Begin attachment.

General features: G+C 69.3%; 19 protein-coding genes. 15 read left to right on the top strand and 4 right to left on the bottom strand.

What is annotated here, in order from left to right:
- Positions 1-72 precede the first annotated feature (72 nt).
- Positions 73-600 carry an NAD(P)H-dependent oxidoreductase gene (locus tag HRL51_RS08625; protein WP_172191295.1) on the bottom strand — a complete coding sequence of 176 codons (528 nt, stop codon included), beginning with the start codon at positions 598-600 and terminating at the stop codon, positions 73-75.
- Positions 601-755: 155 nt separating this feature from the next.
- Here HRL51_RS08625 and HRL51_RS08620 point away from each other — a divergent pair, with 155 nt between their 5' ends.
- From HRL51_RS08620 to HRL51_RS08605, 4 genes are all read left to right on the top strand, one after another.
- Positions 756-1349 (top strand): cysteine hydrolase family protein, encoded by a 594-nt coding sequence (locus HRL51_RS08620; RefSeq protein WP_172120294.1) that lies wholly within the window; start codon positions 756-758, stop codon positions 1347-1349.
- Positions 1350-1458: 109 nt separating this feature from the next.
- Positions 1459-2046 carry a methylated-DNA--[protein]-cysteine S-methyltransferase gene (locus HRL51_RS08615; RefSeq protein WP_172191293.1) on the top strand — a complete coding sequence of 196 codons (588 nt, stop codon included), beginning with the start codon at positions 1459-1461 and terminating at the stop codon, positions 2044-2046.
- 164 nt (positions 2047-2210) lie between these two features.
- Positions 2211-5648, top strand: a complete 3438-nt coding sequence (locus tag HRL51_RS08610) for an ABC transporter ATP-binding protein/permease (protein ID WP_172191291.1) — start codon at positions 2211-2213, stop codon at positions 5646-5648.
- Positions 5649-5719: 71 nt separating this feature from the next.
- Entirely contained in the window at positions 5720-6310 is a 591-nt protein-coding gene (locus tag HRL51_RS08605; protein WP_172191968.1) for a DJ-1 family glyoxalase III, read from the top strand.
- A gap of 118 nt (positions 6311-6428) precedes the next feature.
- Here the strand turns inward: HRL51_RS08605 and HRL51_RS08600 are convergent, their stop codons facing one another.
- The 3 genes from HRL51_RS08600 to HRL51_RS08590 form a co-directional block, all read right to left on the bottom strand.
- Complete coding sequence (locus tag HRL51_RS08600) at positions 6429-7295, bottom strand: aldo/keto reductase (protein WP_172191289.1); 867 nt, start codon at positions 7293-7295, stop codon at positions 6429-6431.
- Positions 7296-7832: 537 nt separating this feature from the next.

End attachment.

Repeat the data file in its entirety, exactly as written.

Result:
General features: G+C 69.3%; 19 protein-coding genes. 15 read left to right on the top strand and 4 right to left on the bottom strand.

What is annotated here, in order from left to right:
- Positions 1-72 precede the first annotated feature (72 nt).
- Positions 73-600 carry an NAD(P)H-dependent oxidoreductase gene (locus tag HRL51_RS08625; protein WP_172191295.1) on the bottom strand — a complete coding sequence of 176 codons (528 nt, stop codon included), beginning with the start codon at positions 598-600 and terminating at the stop codon, positions 73-75.
- Positions 601-755: 155 nt separating this feature from the next.
- Here HRL51_RS08625 and HRL51_RS08620 point away from each other — a divergent pair, with 155 nt between their 5' ends.
- From HRL51_RS08620 to HRL51_RS08605, 4 genes are all read left to right on the top strand, one after another.
- Positions 756-1349 (top strand): cysteine hydrolase family protein, encoded by a 594-nt coding sequence (locus HRL51_RS08620; RefSeq protein WP_172120294.1) that lies wholly within the window; start codon positions 756-758, stop codon positions 1347-1349.
- Positions 1350-1458: 109 nt separating this feature from the next.
- Positions 1459-2046 carry a methylated-DNA--[protein]-cysteine S-methyltransferase gene (locus HRL51_RS08615; RefSeq protein WP_172191293.1) on the top strand — a complete coding sequence of 196 codons (588 nt, stop codon included), beginning with the start codon at positions 1459-1461 and terminating at the stop codon, positions 2044-2046.
- 164 nt (positions 2047-2210) lie between these two features.
- Positions 2211-5648, top strand: a complete 3438-nt coding sequence (locus tag HRL51_RS08610) for an ABC transporter ATP-binding protein/permease (protein ID WP_172191291.1) — start codon at positions 2211-2213, stop codon at positions 5646-5648.
- Positions 5649-5719: 71 nt separating this feature from the next.
- Entirely contained in the window at positions 5720-6310 is a 591-nt protein-coding gene (locus tag HRL51_RS08605; protein WP_172191968.1) for a DJ-1 family glyoxalase III, read from the top strand.
- A gap of 118 nt (positions 6311-6428) precedes the next feature.
- Here the strand turns inward: HRL51_RS08605 and HRL51_RS08600 are convergent, their stop codons facing one another.
- The 3 genes from HRL51_RS08600 to HRL51_RS08590 form a co-directional block, all read right to left on the bottom strand.
- Complete coding sequence (locus tag HRL51_RS08600) at positions 6429-7295, bottom strand: aldo/keto reductase (protein WP_172191289.1); 867 nt, start codon at positions 7293-7295, stop codon at positions 6429-6431.
- Positions 7296-7832: 537 nt separating this feature from the next.